My grandfather lost his job at the printing company, I believe because they thought he was too old (he was in his 50s) and they moved to Stockton, where he opened his own company, taking most of his clients with him. They lived there the rest of their lives. My grandfather died in 1988, and my Great Aunt Flo moved in with my Grandma. Aunt Flo’s husband had died quite awhile before. She had taken care of her parents until they died, then helped Grandma take care of Grandpa, and now they were living together.
These last few years, Grandma has not been well. She blames it on having had four children, while Aunt Flo’s kids are step kids, so of course she was healthier. The reality is a combination of factors, including a 60+ year smoking habit, dieting every day from about the age of 12, breaking her hip at the age of 40, and scoliosis in her spine, which as she aged and her spine compressed, became very painful. Aunt Flo has been her nurse and caretaker, as well as her sister and best friend.
When we moved back to California from Alaska when I was 9, Richard and I came first, my mom and our dog (Samantha) came a couple of weeks later. Grandma and Grandpa had downsized to a mobile home park at that time, and it had a swimming pool. Grandma would take us swimming every afternoon, and we would watch cartoons on cable TV (which we hadn’t had in Alaska) before dinner. It was a lot of fun and they spoiled us. They decided that mobile home living wasn’t for them, so they bought a house, which was 2 blocks from our place. I would spend the night at their house sometimes, I spent a week there for Spring Break (called Easter Vacation back then), and my Grandpa would make me apple turnovers for breakfast. When my mom decided we were vegetarian, I would go over there for dinner and Grandma would make me pork chops. When I had swimming and karate lessons at the Y after school, my Grandma would come pick me up and bring me to her house until my mom got home. We were pen pals, which started when we lived in Alaska, and lasted until a couple of years ago when she broke her wrist, plus her eyes weren’t what they once were.
When Ted and I got engaged and moved in together, I worried that she would be angry and scold me. She had asked me to promise never to do such a thing a few years before, when Richard was living with a girlfriend. I wrote to her and told her my news, and asked for her understanding. She wrote back that she had had so little time with my Grandpa Roland, and she thought we should all take our happiness where and when we could. She wasn’t thrilled, but she was OK with it.
Grandma was so strong. She outlived two husbands and all four of her children. She had many adventures and lived a good life.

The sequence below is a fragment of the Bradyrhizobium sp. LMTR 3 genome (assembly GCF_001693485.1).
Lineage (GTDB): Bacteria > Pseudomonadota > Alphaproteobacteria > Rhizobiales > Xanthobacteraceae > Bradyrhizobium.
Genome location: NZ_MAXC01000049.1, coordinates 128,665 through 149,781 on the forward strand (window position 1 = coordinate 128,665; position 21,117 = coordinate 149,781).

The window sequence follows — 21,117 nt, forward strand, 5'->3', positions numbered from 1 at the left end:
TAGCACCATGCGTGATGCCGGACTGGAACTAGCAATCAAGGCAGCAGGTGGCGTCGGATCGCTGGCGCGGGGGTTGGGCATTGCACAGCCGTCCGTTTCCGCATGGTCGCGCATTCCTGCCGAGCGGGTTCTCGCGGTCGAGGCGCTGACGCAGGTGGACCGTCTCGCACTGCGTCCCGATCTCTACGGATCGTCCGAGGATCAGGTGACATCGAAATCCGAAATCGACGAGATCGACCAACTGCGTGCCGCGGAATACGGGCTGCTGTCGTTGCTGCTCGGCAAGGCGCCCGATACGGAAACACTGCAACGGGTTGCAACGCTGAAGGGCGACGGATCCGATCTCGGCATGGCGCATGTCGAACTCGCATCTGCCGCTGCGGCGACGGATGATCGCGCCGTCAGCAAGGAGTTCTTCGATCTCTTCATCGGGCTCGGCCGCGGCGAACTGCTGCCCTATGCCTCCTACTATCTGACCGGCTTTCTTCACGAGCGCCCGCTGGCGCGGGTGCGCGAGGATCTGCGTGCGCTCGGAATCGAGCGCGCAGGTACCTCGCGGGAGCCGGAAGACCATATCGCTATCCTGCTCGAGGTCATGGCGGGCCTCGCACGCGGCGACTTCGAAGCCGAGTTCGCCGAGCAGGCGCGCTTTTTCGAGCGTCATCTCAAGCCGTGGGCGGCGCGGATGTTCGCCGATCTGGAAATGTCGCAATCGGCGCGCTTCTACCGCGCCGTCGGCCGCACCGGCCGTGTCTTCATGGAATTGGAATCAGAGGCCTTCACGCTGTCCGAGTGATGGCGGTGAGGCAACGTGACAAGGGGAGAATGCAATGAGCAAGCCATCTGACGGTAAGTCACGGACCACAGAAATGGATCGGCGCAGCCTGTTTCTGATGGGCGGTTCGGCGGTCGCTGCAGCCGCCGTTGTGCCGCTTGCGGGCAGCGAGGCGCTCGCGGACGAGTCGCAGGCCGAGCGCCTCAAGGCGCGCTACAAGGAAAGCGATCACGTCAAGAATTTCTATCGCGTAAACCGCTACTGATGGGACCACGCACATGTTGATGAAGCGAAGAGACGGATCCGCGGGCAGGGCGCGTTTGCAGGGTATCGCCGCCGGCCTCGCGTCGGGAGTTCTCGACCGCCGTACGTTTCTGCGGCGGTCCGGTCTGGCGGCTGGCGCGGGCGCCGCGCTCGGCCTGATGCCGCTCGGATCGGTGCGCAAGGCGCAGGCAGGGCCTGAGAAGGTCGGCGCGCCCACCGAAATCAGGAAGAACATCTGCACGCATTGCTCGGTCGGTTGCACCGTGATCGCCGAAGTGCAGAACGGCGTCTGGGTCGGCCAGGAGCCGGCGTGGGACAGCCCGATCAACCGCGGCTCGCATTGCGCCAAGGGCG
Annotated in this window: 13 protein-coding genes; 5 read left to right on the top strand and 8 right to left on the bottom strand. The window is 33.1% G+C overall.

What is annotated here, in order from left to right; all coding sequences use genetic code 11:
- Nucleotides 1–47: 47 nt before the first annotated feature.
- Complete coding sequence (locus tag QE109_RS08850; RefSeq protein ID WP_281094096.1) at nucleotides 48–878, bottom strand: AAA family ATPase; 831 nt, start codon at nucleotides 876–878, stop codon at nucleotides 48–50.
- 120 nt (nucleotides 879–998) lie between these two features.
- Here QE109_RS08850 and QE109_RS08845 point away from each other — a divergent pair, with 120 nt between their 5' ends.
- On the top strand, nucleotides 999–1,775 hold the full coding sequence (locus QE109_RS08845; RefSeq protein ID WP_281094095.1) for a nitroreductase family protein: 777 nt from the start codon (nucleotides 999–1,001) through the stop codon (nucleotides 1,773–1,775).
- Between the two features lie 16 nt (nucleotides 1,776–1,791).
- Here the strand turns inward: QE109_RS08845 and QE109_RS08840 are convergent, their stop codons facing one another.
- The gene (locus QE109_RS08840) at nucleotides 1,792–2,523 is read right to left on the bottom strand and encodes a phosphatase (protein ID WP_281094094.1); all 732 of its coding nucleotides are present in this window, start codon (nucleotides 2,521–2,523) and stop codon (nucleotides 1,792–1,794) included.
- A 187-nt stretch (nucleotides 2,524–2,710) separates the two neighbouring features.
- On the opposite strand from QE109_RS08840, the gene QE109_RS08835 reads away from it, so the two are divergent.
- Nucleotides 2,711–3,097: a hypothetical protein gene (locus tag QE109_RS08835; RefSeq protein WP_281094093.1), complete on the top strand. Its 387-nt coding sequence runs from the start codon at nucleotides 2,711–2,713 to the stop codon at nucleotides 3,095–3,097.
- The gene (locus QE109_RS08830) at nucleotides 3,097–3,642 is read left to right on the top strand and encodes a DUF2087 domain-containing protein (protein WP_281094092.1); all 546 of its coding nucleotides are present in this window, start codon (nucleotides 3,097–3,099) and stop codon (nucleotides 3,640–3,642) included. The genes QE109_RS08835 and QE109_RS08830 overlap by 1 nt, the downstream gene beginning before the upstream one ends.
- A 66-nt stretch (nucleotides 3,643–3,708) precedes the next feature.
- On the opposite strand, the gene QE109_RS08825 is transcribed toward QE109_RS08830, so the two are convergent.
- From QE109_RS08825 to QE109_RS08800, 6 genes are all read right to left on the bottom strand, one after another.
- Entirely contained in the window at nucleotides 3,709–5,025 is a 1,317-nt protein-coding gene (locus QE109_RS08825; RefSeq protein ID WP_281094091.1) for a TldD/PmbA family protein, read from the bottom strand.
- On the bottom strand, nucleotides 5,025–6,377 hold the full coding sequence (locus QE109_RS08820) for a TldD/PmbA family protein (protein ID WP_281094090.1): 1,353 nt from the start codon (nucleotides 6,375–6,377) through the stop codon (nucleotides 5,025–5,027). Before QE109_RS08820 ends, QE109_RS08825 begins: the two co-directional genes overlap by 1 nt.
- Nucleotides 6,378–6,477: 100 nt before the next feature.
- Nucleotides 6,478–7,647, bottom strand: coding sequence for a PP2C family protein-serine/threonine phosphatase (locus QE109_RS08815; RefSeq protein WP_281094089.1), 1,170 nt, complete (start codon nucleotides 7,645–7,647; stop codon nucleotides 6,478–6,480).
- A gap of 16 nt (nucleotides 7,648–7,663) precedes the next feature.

She has always been a fierce ally, always on her grandchildren’s side, always wanting the best for us, always loving us. My grandma died last Saturday, and I am going to miss her terribly. I’m glad she’s not suffering anymore, but I will miss our trips to Red Lobster and our visits.
These were supposed to be our victory cookies, based on a recipe from the 1992 Presidential election, when Hillary Clinton made a comment on the Today show that she supposed she could have stayed home and baked cookies, but instead she continued her law career. She was slammed, with the assumption being that she held contempt for stay-at-home moms, that she thought their life was simply baking cookies and drinking tea. She quickly fell in line, doing the politically expedient thing and entering a cookie recipe in the Family Circle baking contest, a First Lady challange that survives to this day.
I decided it would be symbolic of how far we’ve come to bake a batch of her cookie recipe. I baked some on Saturday and sent them to my Grandma and Great Aunt, who were SO EXCITED about this victory. I baked the rest for us yesterday. I made one small change, in that I used butter instead of shortening. I’m not enough of a baker to know how the shortening ones would have turned out, but I looked at both oatmeal and chocolate chip cookie recipes, and both seemed to generally call for butter.
And now, here we are. President Trump. It sticks in my throat and gave me nightmares last night. I cannot believe we are here. I cannot believe our next President will be a man with zero political experience, who denies climate change in the face of all evidence, who says and does the things he says and does. It is a bitter pill to swallow.
Anyway, since I had it ready to post yesterday, here is Hillary Clinton’s recipe.
- 1 1/2 cups unsifted all-purpose flour
- 1 tsp salt
- 1 tsp baking soda
- 1 cup solid vegetable shortening (I used butter)
- 1 cup firmly packed light brown sugar (I used dark because we had it)
- 1/2 cup granulated sugar
- 1 tsp vanilla
- 2 eggs
- 2 cups old-fashioned rolled oats
- 12 oz semisweet chocolate chips
- Preheat oven to 350 degrees. Grease baking sheets (I used parchment paper instead, so the cookies wouldn’t spread as much.
- Combine flour, salt, and baking soda in a bowl.
- Beat together shortening (butter, room temperature), sugars, and vanilla in a large bowl with an electric mixer until creamy. Add eggs, beating until light and fluffy. Gradually beat in flour mixture and rolled Oates. Stir in chocolate chips. (Add some nuts if you’re baking for Grandma and Aunt Flo, omit if you’re baking for Ted and Maya. Life is a little complicated sometimes.)
- Drop batter by well-rounded teaspoonfuls onto baking sheets. Bake for 8 to 10 minutes or until golden.
- Cool cookies on sheets for 2 minutes. Remove to wire rack to cool completely.
Yield: 7 1/2 dozen cookies
* The Almond Joy is Maya’s superstitiouss move…she enjoyed an Almond Joy for Obama’s win in ’08
I had a dream last night (or was it a vision?) of a cereal box with Trump’s picture on it. I know, what a horrid idea. I told Ted, and he went and found this picture, likely in order to torture me.